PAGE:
Mapping and Predicting Soil Properties: Theoryby Myassar M. Tabba, (M.ASCE), Geotechnical Project Engr.; National Boring and Sounding Inc., Group LAVALIN, Montreal, Canada; also Auxiliary Prof. Dept. of Civ. Engrg. and Applied Mechanics. McGill Univ., 817 Sherbrooke W., Montreal, P.Q., Montreal Canada H3A 2K6,
Raymond N. Yong, (M.ASCE), William Scott Prof. of Civ. Engrg. and Applied Mechanics and Dir.; Geotechnical Research Centre, McGill Univ., 817 Sherbrooke St. W., Montreal, P.Q. Canada H3A 2K6,
Serial Information: Journal of the Engineering Mechanics Division, 1981, Vol. 107, Issue 5, Pg. 773-793
Document Type: Journal Paper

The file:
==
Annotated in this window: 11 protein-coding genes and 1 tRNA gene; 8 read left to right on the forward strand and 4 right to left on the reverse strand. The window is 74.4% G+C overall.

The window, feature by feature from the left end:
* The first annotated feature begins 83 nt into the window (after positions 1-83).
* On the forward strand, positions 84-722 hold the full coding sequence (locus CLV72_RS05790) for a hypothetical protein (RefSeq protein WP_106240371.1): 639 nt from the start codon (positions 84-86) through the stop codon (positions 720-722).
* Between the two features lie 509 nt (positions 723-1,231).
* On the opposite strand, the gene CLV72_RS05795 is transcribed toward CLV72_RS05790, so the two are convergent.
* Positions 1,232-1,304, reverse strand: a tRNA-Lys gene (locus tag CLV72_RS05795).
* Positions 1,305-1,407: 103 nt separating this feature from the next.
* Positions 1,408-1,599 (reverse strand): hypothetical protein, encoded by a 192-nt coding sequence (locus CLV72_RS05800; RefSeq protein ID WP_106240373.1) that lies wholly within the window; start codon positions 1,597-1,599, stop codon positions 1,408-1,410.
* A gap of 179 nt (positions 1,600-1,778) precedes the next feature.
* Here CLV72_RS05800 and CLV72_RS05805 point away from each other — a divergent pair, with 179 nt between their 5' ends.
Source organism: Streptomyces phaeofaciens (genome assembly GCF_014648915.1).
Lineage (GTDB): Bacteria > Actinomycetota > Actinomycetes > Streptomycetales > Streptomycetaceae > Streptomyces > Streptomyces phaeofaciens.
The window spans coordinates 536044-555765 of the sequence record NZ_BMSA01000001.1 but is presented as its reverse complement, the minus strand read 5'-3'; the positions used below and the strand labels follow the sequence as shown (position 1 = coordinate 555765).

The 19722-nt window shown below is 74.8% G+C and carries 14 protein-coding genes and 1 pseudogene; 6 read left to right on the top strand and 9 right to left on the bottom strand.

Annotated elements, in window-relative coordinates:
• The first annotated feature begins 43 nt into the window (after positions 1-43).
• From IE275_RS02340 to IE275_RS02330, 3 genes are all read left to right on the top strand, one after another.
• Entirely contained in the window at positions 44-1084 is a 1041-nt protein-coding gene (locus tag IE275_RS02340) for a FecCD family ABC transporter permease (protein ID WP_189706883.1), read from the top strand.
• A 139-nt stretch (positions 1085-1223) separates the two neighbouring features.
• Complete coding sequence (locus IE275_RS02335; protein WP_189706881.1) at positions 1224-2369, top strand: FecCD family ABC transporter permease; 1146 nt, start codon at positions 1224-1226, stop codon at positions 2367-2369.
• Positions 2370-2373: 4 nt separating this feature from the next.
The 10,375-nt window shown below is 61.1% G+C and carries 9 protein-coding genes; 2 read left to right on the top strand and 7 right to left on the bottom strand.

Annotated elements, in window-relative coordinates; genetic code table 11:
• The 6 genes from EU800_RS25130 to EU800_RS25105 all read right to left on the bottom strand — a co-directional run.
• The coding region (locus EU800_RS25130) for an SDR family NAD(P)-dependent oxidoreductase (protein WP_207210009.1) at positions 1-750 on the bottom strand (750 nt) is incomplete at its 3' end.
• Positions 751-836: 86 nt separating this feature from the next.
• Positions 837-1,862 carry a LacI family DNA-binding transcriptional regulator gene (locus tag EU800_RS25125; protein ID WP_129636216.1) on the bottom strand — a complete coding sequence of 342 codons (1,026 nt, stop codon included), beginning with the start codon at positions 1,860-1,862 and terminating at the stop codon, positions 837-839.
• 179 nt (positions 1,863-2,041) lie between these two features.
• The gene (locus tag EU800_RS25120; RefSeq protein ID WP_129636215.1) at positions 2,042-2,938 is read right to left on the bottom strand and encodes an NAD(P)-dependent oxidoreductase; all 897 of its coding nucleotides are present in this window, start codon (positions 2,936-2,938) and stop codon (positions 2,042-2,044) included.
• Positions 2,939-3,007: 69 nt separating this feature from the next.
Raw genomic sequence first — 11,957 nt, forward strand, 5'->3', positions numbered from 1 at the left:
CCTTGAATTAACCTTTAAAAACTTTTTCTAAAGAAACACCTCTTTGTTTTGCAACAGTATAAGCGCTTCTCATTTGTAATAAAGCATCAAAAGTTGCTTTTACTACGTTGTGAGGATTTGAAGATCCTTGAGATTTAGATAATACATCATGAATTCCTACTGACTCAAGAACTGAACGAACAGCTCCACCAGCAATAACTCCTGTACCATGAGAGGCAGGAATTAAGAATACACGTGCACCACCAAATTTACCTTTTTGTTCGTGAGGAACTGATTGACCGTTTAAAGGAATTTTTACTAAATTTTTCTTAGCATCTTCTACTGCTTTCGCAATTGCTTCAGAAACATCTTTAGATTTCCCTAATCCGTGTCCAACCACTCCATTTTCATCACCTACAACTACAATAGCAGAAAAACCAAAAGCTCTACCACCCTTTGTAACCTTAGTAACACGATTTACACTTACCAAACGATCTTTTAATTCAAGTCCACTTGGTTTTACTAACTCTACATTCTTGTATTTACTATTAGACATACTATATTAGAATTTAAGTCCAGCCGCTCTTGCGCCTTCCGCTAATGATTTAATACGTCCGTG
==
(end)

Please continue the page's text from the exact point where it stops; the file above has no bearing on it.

The problem of assessment of distribution and variation of random subsoil properties and conditions from available sets of field and laboratory measurement is treated in detail. Distinction is made between biased and unbiased measurements as well as borehole and block data. Calibration of data sets provides the basic parameters describing the soil property and allows combining data sets from different field and laboratory tests. Once the spatial trend is fitted, residuals are then examined, taking anisotropy into account; their autocorrelation is established. These parameters then enable prediction of the means, variances, and covariances of the soil property at desired locations. Some applications of the analytical model are given in a joint paper, with respect to the St. Jean Vianney case study.
Subject Headings: Soil properties | Mapping | Model analysis | Parameters (statistics) | Field tests | Case studies | Boring | Calibration | Subsoils
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